The GOP establishment is trying to reassert control by undercutting Trump who they know is not electable. They would prefer Marco Rubio or Carly Fiorina as part of the ticket that draws women and Latino votes, making the GOP competitive in swing states.
The battle in the House and the primaries will go a long way to define the “identity” of the Republican Party as anti-government, anti-intellectual, irrational and intolerant on top of racist and misogynist.
GOP right wing positions may play well in the Republican primaries and GOP gerrymandered districts, but it is running counter to majorities coalescing around taxing the rich, raising the minimum wage, support for unions, a path to citizenship for undocumented immigrants, action on climate change, protecting Social Security, Medicare, and Medicaid, support for same-sex marriage and background checks on gun purchases. Seventy two percent support continued funding for Planned Parenthood.
Pope Francis’ widely heralded address to Congress was a direct challenge to the ultra right agenda.
Despite the existence of a deeply divided electorate, Kabaservice is concerned the Tea Party zealotry may set up a repeat of the 1964 debacle, when extremist Barry Goldwater lost to Lyndon Johnson in a landslide and dragged down GOP candidates at the Congressional and state level.
Tactical flexibility needed
The 2016 campaign is fast-changing and unpredictable. The Iowa caucuses are five months away and much can happen between now and then. A flexible tactical approach is needed.
Sections of the Democratic Party establishment worry Hillary Clinton’s campaign has not taken off, her negatives continue to be high and she is bogged down in the email controversy.
Despite the endorsement of eight internationals, including the NEA, the AFL-CIO has similar concerns. Sanders has significant support too and the Federation may also be waiting to see if Vice President Joe Biden enters the race. It Biden does, he and Clinton would compete for the same votes, most likely dragging out the primary fight.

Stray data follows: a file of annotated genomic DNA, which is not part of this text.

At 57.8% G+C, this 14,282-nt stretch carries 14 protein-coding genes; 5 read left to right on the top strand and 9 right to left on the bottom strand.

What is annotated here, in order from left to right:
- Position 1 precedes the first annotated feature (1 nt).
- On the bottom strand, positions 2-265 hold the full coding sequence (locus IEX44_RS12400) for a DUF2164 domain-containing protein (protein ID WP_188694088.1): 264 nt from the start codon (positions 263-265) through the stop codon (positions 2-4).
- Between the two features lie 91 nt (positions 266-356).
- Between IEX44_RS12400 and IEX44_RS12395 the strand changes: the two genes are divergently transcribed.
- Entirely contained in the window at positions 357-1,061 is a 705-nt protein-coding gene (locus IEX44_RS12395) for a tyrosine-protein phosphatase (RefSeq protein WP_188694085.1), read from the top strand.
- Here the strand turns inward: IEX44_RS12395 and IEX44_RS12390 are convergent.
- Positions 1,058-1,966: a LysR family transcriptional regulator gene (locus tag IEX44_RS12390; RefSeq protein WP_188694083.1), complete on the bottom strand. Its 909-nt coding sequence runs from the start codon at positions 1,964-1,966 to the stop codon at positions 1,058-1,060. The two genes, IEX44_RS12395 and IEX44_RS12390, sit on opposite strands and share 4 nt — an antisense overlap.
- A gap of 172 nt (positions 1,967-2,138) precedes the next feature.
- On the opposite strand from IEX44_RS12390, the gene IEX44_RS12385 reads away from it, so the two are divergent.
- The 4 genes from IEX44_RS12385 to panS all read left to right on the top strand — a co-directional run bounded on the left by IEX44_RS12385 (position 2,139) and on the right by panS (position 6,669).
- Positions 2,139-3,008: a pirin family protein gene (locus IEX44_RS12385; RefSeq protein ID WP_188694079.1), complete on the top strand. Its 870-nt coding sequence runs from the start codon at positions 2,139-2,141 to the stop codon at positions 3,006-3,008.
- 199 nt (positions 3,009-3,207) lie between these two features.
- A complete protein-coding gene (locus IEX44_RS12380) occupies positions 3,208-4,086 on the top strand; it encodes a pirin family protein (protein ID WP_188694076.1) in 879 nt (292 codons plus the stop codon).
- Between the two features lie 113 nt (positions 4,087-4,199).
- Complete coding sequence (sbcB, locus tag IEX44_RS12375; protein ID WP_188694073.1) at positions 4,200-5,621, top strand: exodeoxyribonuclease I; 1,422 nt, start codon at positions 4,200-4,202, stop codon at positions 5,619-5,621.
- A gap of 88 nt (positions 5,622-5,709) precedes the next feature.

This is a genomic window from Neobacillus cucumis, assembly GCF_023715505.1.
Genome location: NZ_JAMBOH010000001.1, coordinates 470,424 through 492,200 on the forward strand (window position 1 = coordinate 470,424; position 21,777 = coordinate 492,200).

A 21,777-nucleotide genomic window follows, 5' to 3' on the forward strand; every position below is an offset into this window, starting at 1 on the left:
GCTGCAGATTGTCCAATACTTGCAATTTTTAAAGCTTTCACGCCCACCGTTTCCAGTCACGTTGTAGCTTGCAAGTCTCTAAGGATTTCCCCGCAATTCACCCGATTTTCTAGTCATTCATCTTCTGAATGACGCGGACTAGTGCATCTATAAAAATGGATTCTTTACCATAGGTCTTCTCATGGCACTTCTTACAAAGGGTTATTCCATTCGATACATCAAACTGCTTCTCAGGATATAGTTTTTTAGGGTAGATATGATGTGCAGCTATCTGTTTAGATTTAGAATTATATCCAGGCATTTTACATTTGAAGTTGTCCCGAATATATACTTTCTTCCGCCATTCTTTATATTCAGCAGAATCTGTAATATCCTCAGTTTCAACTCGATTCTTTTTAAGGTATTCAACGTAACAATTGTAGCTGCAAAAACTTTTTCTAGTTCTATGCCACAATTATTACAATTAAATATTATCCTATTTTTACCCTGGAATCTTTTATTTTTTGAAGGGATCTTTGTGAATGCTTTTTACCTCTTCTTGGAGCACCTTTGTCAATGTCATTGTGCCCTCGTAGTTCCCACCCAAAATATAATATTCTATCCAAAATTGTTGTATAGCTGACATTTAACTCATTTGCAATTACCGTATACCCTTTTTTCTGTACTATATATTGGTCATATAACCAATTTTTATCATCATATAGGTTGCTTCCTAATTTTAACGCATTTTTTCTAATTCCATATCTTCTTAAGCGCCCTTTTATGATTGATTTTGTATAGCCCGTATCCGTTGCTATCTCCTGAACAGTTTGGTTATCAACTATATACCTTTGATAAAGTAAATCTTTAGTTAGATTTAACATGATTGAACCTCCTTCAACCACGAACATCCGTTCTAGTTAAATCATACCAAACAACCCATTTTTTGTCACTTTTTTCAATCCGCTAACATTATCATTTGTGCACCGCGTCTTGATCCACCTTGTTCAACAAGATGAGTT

Clinton and Sanders are evolving and responding to public opinion and mass movements. Witness Sanders’ response to the Black Lives Matter movement and Clinton’s opposition to the TPP trade pact and support for gun control that takes direct aim at the NRA.
To defeat the GOP, a broad multi-class, multi-racial coalition backed by the democratic movements, including even the establishment wing of the Democratic Party, must be amassed. It is crucial for this coalition, with its contested and contradictory parts, to emerge from the Democratic primaries united around the objective of defeating the right wing.
The Sanders campaign is generating growing grassroots excitement centered on attacking Wall Street and vast wealth inequality. Sanders is exposing millions of people to left and advanced democratic ideas. Whatever happens, seeds are being sown for the general election and future struggles, helping to build majority support around key issues.
Clinton has a big advantage with historic ties to key organizations and leaders in the African American and Latino communities and women, and among those generally inspired by the prospect of the first woman president. These constituencies will become a bigger factor after Iowa and New Hampshire.
To guarantee the defeat of the right wing, it is imperative to not only deepen understanding of how the ultra right danger poses to democracy but to galvanize the broadest unity around the progressive democratic agenda being forged in the streets and elevate the fight against voter suppression. In this way, the door will be opened post 2016 for a new balance of class and social forces and new struggles for a more radical restructuring of society.
Photo: Labor and its allies are shedding no tears over the bad days being experienced by House Speaker John Boehner and House Republican Majority Leader Kevin McCarthy who quit the race for the job Boehner wants to vacate. The chaos in the Republican Party is the direct result, they note, of that party’s continued catering to its extreme right wing fringe. | Evan Vucci & J. Scott Applewhite/AP